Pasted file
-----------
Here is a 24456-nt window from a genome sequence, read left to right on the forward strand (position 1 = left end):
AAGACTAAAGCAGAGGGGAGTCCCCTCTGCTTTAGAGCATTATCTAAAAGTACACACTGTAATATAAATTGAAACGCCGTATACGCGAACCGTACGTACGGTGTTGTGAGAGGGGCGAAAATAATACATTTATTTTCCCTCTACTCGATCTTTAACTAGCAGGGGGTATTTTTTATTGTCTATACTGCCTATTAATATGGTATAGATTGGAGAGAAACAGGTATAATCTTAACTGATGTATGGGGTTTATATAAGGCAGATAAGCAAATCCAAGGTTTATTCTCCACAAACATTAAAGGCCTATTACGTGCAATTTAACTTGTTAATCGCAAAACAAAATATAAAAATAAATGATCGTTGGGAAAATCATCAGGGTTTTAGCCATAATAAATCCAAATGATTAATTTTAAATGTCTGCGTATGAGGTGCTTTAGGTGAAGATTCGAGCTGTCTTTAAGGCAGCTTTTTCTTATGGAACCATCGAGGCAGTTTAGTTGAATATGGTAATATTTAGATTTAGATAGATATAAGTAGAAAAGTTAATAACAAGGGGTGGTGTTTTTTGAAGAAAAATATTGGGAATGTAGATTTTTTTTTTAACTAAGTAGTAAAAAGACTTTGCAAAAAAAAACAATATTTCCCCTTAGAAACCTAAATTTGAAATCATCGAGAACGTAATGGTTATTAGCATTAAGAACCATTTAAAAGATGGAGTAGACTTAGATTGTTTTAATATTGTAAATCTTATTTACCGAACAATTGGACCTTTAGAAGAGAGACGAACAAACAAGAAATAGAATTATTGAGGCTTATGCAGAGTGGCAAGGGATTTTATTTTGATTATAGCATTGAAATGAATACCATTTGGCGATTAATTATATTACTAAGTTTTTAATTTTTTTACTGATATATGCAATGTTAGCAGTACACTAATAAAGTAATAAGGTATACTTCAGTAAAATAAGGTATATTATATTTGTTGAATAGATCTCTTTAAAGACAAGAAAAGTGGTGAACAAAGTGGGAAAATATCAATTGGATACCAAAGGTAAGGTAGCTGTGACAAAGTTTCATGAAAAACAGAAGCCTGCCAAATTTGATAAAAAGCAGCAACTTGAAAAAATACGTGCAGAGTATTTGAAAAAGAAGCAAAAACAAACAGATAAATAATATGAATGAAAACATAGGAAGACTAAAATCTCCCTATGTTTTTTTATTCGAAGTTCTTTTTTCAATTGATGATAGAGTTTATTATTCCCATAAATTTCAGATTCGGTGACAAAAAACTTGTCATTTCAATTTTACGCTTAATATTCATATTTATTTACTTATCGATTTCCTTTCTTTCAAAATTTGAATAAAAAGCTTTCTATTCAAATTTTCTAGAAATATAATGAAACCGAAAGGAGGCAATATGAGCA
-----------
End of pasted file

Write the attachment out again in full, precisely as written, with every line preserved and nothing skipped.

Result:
Here is a 24456-nt window from a genome sequence, read left to right on the forward strand (position 1 = left end):
AAGACTAAAGCAGAGGGGAGTCCCCTCTGCTTTAGAGCATTATCTAAAAGTACACACTGTAATATAAATTGAAACGCCGTATACGCGAACCGTACGTACGGTGTTGTGAGAGGGGCGAAAATAATACATTTATTTTCCCTCTACTCGATCTTTAACTAGCAGGGGGTATTTTTTATTGTCTATACTGCCTATTAATATGGTATAGATTGGAGAGAAACAGGTATAATCTTAACTGATGTATGGGGTTTATATAAGGCAGATAAGCAAATCCAAGGTTTATTCTCCACAAACATTAAAGGCCTATTACGTGCAATTTAACTTGTTAATCGCAAAACAAAATATAAAAATAAATGATCGTTGGGAAAATCATCAGGGTTTTAGCCATAATAAATCCAAATGATTAATTTTAAATGTCTGCGTATGAGGTGCTTTAGGTGAAGATTCGAGCTGTCTTTAAGGCAGCTTTTTCTTATGGAACCATCGAGGCAGTTTAGTTGAATATGGTAATATTTAGATTTAGATAGATATAAGTAGAAAAGTTAATAACAAGGGGTGGTGTTTTTTGAAGAAAAATATTGGGAATGTAGATTTTTTTTTTAACTAAGTAGTAAAAAGACTTTGCAAAAAAAAACAATATTTCCCCTTAGAAACCTAAATTTGAAATCATCGAGAACGTAATGGTTATTAGCATTAAGAACCATTTAAAAGATGGAGTAGACTTAGATTGTTTTAATATTGTAAATCTTATTTACCGAACAATTGGACCTTTAGAAGAGAGACGAACAAACAAGAAATAGAATTATTGAGGCTTATGCAGAGTGGCAAGGGATTTTATTTTGATTATAGCATTGAAATGAATACCATTTGGCGATTAATTATATTACTAAGTTTTTAATTTTTTTACTGATATATGCAATGTTAGCAGTACACTAATAAAGTAATAAGGTATACTTCAGTAAAATAAGGTATATTATATTTGTTGAATAGATCTCTTTAAAGACAAGAAAAGTGGTGAACAAAGTGGGAAAATATCAATTGGATACCAAAGGTAAGGTAGCTGTGACAAAGTTTCATGAAAAACAGAAGCCTGCCAAATTTGATAAAAAGCAGCAACTTGAAAAAATACGTGCAGAGTATTTGAAAAAGAAGCAAAAACAAACAGATAAATAATATGAATGAAAACATAGGAAGACTAAAATCTCCCTATGTTTTTTTATTCGAAGTTCTTTTTTCAATTGATGATAGAGTTTATTATTCCCATAAATTTCAGATTCGGTGACAAAAAACTTGTCATTTCAATTTTACGCTTAATATTCATATTTATTTACTTATCGATTTCCTTTCTTTCAAAATTTGAATAAAAAGCTTTCTATTCAAATTTTCTAGAAATATAATGAAACCGAAAGGAGGCAATATGAGCA